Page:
Emerging TechnologyAR & VRYou know what AR is. But do you understand how it works?

You know what AR is. But do you understand how it works?

AR is one of today's hottest technologies, allowing consumers to virtually try on makeup and turn themselves into dogs on Snapchat. Here's how it works.

Augmented reality is one of the hottest technologies of this year and last year, and sure, 2017, too. Of course, it is, AR is a staple of modern mobile apps. It allows consumers to virtually try on clothes and makeup, visualize furniture in their homes, catch Pokémon, turn themselves into dogs on Snapchat, and even look at Facebook ads.

We write about AR all the time, but our focus is on how it’s used. Now, we’re going to delve into how it actually works.

Intro to computer vision

In the most basic definition, AR involves superimposing sensory enhancements such as images or audio over what you actually see in the physical world. You probably knew that already, but you may not understand computer vision, where this begins.

Computer vision is an interdisciplinary scientific field that refers to computers’ understanding of digital videos and images. In other words, digitizing the human visual system. Computer vision acquires, processes, analyzes and understands these images, the way your retina would, and extracts their data, turning them into numbers and symbols. This is how Facebook recognizes people when suggesting photo tags, how you’re able to deposit a check with the Bank of America app, and how you can turn yourself into a taco on Snapchat.

AR - Snapchat filters

Let’s use the Snapchat filter as an example. When you use your camera, every frame is like a tiny image. Computer vision processes those images — in this case, your face. There are a few universal truths to the human face. Our eye regions are always darker than our upper cheeks, while the sockets are always darker than our foreheads.

With that information, computers scan image data and detect contrasts between lighter and darker pixels. Those pixels lead to facial recognition, but only if they’re facing forward. We’ll get back there.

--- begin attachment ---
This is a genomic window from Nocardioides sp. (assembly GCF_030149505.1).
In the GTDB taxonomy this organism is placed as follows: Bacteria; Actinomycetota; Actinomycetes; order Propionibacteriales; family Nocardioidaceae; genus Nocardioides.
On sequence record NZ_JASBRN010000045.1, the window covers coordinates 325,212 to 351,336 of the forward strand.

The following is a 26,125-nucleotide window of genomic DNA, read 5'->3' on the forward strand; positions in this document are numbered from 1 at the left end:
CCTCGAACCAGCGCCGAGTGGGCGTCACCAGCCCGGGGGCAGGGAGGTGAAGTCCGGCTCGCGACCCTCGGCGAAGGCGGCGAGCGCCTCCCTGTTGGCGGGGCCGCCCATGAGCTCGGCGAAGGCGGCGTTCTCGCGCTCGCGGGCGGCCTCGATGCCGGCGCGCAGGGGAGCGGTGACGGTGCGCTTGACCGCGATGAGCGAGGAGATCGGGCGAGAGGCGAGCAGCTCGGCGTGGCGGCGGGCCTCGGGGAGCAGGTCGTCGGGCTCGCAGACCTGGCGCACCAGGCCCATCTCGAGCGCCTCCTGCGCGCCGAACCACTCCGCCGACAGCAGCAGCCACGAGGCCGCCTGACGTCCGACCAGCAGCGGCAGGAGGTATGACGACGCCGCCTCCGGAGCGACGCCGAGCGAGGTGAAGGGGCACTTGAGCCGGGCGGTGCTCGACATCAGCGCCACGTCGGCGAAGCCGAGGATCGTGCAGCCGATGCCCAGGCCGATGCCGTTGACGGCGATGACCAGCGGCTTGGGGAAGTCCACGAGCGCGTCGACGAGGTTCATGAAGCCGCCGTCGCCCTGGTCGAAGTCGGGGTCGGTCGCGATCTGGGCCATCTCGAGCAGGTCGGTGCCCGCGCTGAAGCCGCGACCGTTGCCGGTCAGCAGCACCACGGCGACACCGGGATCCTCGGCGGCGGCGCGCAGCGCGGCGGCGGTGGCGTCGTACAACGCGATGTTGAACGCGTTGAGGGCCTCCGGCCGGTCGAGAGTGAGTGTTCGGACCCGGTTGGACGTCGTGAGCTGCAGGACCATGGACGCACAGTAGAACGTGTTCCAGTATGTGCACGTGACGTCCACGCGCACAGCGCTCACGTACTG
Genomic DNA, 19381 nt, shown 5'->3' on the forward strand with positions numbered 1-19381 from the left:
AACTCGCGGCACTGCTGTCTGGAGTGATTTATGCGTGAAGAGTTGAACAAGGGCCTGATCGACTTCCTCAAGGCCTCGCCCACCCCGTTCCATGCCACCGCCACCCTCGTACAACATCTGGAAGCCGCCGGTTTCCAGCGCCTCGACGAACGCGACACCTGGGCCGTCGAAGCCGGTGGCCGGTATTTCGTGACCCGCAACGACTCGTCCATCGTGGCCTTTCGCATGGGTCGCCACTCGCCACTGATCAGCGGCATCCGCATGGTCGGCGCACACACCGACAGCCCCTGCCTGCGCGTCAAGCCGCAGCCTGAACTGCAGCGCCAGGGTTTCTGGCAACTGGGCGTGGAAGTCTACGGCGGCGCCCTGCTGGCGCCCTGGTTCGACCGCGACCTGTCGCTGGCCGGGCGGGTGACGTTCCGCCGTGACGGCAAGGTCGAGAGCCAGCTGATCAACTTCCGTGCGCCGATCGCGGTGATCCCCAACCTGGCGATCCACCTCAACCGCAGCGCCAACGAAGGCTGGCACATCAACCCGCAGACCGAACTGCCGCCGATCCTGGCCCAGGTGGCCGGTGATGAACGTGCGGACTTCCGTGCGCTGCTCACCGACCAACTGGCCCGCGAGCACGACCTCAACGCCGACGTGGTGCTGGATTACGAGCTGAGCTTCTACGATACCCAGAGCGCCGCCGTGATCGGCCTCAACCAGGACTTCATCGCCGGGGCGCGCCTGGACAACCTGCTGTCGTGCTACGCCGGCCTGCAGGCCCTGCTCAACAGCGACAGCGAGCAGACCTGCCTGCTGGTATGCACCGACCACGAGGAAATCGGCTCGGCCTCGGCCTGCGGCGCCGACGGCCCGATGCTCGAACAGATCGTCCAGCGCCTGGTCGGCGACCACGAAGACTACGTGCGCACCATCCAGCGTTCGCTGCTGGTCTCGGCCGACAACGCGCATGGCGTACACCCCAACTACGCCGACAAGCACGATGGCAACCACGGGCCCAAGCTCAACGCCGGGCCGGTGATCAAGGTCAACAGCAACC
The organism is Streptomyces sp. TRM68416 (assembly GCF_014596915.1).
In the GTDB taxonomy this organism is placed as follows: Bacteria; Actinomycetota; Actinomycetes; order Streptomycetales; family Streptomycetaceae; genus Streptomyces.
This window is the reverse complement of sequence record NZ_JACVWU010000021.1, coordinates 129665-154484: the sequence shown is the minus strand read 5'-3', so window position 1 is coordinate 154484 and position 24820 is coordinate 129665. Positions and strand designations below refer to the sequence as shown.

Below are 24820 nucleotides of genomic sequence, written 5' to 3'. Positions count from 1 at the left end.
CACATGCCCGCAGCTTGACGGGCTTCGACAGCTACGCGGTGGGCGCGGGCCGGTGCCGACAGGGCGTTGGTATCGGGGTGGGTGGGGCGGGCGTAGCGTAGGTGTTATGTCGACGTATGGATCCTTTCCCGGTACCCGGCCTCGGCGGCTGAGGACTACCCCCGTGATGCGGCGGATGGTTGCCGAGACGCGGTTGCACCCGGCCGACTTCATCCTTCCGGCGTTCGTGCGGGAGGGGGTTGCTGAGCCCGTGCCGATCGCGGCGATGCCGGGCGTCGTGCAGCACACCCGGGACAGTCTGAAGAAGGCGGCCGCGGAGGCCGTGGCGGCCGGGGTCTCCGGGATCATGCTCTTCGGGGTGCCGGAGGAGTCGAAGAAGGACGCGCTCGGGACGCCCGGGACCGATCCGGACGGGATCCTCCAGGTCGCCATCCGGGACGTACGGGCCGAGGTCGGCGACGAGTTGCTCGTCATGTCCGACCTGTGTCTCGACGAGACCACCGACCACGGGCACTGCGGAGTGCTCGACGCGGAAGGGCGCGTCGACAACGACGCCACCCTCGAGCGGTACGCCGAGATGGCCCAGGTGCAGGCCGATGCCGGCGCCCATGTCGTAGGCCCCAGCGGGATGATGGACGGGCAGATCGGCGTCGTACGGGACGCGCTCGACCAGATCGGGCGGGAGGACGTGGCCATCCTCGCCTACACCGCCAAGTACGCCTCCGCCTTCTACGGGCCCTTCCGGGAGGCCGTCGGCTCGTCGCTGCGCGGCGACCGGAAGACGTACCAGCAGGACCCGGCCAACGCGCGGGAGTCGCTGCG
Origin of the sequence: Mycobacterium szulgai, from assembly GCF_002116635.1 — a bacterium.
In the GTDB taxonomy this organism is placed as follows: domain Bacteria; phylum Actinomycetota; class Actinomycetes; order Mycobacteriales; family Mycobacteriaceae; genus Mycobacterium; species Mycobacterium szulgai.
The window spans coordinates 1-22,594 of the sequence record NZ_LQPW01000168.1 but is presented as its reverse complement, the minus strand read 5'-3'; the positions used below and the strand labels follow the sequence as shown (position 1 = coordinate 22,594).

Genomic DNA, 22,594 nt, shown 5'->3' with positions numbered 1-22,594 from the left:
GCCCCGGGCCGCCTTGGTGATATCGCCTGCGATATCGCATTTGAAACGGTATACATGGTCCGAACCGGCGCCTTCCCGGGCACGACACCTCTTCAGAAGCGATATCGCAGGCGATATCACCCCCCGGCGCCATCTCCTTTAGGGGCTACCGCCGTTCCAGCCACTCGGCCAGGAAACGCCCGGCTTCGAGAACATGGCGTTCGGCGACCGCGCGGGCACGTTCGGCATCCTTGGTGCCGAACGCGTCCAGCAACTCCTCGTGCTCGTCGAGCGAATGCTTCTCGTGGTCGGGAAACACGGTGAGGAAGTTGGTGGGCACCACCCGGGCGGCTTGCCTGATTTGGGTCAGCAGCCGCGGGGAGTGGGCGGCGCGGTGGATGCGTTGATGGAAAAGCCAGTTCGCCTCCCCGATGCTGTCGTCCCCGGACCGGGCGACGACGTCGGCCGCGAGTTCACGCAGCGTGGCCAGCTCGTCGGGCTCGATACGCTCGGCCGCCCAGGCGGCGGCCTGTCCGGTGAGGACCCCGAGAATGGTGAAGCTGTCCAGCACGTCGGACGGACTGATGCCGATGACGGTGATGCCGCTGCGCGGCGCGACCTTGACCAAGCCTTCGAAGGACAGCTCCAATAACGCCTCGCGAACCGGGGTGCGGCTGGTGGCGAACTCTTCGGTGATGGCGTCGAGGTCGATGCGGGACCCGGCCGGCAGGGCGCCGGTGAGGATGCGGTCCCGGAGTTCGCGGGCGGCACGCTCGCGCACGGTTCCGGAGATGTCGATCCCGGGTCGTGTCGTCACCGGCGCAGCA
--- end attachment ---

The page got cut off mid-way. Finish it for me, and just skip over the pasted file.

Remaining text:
What computer vision means for AR

Computer vision comes into play with AR because, in order for the technology to work, the computer must also understand the context of the physical world. Say you scan a Pizza Hut box to unlock AR content. Computer vision processes the position of the box, any images printed on the box and which direction it’s facing, and what else is in the frame.

Pizza Hut’s unbox AR campaign

Of course, the pizza box will have been embedded with a predefined marker. When the AR system recognizes that box, it captures the image with your smartphone camera. From there, it scans the image with sensors to identify exactly where to overlay the additional information on the box.

Next, the AR solution overlays the content on that spot. This must align precisely over the original frame, which explains why Snapchat filters disappear when you move your head. Together, these form a complete image, a combination of the real world and AR data.

There is also position-based AR, in which the app also utilizes GPS data and the mobile device’s compass, accelerometer, and gyroscope. The latter two determine your direction and orientation, respectively. Putting them in smartphone terms, the accelerometer is how your smartphone knows which direction you’re facing when you look at a map, while the gyroscope allows you to change the device’s orientation by rotating it.

AR - Chicago bus stop

Position-based AR uses geolocation, rather than the embedded marker, to display the content. Instead of pointing your phone at the Pizza Hut box, you can point it at a sign outside the restaurant, which triggers additional information, such as hours of operation or the menu. Last year, Perficient Digital Labs did something like this with Chicago bus stops.

Wrapping up

AR is live so this occurs every time the camera detects a new frame. This should theoretically occur in 16 milliseconds, as smartphones typically work at 60 frames per second. The AR frame is generally delayed by far more than that but it’s also far faster than the human brain can compute.

Either way, it’s helpful to understand because AR is far more popular than its cousin, virtual reality ever was. In March, eMarketer forecasted that 42.9 million Americans — 13% of the population — will use the technology at least once a month in 2019. Meanwhile, AR is expected to have a whopping 60% more users.

AR is also more practical. It doesn’t require a whole new device that blocks out the rest of the world; it’s already part of the device you already use to block out the rest of the world.

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